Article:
InTrans / Aug 14, 2018

Timber highway bridge construction practices in the United States

Wood has been successfully used as a highway bridge
material in the United States for hundreds of years. Some
of the earliest examples of wood bridge construction, dating
back to the mid to late 1800‰Ûªs, are the covered bridges,
many of which are still in service today in the Eastern U.S.
From the early 1900‰Ûªs to the mid 1960‰Ûªs, thousands of
highway bridges were built in the U.S. using a longitudinal
wood stringer and transverse nail-laminated sawn lumber
deck system. In the late 1960‰Ûªs, extensive research
was undertaken to develop more efficient wood bridge
systems which would result in lower material and labor
costs and which would minimize the maintenance requirements
often associated with the older wood bridges.
This research has continued for the past 25 years and has
led to the development of many innovative wood bridge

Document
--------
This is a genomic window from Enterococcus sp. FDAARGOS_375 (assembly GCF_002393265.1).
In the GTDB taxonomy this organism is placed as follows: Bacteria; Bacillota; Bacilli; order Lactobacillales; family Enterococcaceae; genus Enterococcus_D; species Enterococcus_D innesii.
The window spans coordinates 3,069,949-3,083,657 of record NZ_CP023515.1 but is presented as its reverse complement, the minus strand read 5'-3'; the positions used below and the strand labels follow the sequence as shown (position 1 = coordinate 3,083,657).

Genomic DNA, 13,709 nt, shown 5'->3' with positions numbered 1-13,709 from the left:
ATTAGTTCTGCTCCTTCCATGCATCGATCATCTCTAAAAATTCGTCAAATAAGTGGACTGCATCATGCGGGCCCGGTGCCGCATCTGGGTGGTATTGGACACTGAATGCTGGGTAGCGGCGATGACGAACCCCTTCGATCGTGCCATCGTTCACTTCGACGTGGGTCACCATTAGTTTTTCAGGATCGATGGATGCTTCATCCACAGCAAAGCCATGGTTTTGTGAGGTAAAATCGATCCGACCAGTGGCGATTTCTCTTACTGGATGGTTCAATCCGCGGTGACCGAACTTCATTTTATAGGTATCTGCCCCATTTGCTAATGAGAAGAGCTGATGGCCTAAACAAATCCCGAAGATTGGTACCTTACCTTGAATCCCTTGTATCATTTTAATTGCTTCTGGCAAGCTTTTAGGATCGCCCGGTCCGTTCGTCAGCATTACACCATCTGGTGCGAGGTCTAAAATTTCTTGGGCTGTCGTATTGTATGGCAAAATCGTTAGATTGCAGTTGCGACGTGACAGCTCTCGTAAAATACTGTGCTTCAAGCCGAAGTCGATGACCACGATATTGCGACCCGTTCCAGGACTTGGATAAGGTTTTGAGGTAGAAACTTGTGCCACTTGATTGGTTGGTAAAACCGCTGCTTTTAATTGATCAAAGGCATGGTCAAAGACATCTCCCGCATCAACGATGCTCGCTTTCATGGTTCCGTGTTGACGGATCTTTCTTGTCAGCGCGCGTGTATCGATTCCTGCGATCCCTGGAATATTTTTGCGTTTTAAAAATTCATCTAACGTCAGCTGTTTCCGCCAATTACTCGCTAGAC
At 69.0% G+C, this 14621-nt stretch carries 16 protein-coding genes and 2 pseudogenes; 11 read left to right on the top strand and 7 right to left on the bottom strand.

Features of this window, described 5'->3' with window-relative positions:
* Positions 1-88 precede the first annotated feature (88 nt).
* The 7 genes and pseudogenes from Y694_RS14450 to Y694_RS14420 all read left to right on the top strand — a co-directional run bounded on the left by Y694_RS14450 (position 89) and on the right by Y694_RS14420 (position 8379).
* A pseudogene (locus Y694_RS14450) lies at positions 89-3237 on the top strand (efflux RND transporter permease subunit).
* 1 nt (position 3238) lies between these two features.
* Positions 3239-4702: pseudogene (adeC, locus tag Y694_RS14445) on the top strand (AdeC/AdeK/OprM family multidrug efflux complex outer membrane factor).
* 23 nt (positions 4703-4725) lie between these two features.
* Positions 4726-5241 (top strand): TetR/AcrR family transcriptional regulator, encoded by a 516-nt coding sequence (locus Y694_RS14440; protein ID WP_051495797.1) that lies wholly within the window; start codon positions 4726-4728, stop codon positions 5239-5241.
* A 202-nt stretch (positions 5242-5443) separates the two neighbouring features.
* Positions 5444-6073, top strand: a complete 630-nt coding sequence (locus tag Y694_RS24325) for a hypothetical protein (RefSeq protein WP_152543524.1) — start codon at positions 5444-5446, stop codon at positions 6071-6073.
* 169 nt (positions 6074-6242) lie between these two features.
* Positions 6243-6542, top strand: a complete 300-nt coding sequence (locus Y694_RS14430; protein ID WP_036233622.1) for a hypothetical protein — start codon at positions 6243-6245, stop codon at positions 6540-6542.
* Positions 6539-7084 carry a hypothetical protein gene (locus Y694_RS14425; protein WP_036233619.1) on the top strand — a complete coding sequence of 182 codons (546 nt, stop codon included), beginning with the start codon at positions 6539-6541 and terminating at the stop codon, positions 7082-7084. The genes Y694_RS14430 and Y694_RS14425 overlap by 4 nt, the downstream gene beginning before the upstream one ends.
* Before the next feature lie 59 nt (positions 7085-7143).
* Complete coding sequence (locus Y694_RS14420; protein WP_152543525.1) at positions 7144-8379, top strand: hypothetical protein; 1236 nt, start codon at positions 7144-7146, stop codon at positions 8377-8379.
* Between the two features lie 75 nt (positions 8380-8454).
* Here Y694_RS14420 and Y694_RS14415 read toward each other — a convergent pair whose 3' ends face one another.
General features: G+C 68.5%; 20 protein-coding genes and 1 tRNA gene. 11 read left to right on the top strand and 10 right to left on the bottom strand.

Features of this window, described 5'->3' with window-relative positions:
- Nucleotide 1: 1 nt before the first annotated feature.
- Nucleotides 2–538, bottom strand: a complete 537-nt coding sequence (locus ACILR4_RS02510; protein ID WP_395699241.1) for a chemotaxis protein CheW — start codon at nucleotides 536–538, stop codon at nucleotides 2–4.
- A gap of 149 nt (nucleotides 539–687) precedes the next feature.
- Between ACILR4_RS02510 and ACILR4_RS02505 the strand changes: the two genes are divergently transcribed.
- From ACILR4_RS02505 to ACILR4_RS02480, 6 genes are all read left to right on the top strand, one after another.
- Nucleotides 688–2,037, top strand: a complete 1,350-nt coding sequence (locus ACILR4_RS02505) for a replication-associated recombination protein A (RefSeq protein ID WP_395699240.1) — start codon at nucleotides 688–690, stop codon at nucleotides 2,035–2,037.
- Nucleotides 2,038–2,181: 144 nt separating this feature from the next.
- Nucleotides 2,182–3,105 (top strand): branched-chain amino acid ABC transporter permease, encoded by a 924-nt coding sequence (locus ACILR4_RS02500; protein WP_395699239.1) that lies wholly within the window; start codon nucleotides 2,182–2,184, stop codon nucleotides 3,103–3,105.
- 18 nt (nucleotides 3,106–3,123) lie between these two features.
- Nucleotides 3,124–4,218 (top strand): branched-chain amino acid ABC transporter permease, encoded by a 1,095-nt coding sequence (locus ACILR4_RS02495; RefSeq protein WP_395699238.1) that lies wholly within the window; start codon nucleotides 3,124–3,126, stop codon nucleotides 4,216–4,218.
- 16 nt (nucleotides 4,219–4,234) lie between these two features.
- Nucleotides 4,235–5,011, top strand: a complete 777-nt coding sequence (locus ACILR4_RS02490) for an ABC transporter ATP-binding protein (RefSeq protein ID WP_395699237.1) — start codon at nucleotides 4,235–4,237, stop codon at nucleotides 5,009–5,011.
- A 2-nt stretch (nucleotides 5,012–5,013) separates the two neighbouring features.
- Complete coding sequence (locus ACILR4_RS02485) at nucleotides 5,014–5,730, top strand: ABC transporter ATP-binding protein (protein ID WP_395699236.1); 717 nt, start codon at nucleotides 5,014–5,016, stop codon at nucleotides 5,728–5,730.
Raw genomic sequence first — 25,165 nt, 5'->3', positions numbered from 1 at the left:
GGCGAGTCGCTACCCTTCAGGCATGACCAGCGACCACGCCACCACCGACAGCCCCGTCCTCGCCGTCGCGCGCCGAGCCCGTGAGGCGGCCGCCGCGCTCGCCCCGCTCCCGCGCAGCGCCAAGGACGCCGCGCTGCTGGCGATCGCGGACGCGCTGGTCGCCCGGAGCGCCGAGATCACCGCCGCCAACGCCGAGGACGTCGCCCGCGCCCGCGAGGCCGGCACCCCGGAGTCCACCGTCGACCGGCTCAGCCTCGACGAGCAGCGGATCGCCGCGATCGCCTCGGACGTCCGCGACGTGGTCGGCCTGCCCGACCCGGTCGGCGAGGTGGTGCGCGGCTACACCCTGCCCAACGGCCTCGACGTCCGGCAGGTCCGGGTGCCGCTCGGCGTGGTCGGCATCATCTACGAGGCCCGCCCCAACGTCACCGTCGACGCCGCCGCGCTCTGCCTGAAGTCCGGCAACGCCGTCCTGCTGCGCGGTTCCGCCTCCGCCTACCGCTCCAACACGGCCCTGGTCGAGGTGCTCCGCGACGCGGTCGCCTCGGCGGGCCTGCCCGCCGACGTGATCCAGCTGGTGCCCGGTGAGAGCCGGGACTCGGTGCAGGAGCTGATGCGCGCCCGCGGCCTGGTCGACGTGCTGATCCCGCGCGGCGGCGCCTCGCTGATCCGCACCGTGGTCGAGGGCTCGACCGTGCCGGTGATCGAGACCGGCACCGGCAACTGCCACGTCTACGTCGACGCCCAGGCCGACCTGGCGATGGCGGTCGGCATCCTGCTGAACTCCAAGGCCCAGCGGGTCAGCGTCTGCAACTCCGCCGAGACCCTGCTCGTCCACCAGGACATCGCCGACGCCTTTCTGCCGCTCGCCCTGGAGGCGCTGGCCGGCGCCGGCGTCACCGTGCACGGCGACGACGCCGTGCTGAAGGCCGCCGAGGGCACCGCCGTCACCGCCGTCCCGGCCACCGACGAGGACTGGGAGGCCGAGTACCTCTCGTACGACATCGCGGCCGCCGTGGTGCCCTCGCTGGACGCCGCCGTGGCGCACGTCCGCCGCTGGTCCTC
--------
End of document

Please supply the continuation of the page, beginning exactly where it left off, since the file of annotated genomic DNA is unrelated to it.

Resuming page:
systems which are now leading to a rediscovery of wood
as a highway bridge construction material in the U.S.
These systems include a variety of glued laminated timber
framing systems, stress-laminated sawn lumber deck
bridges and stressed T and box sections utilizing different
combinations of lumber, glulam and laminated veneer
lumber (LVL) components. New technology is moving
towards the use of a broader spectrum of species, the use
of prefabricated metal plate truss systems, new stressing
rod technologies, the use of high strength plastic composites
for reinforcement of wood members and the application
of Load and Resistance Factor Design to bridges.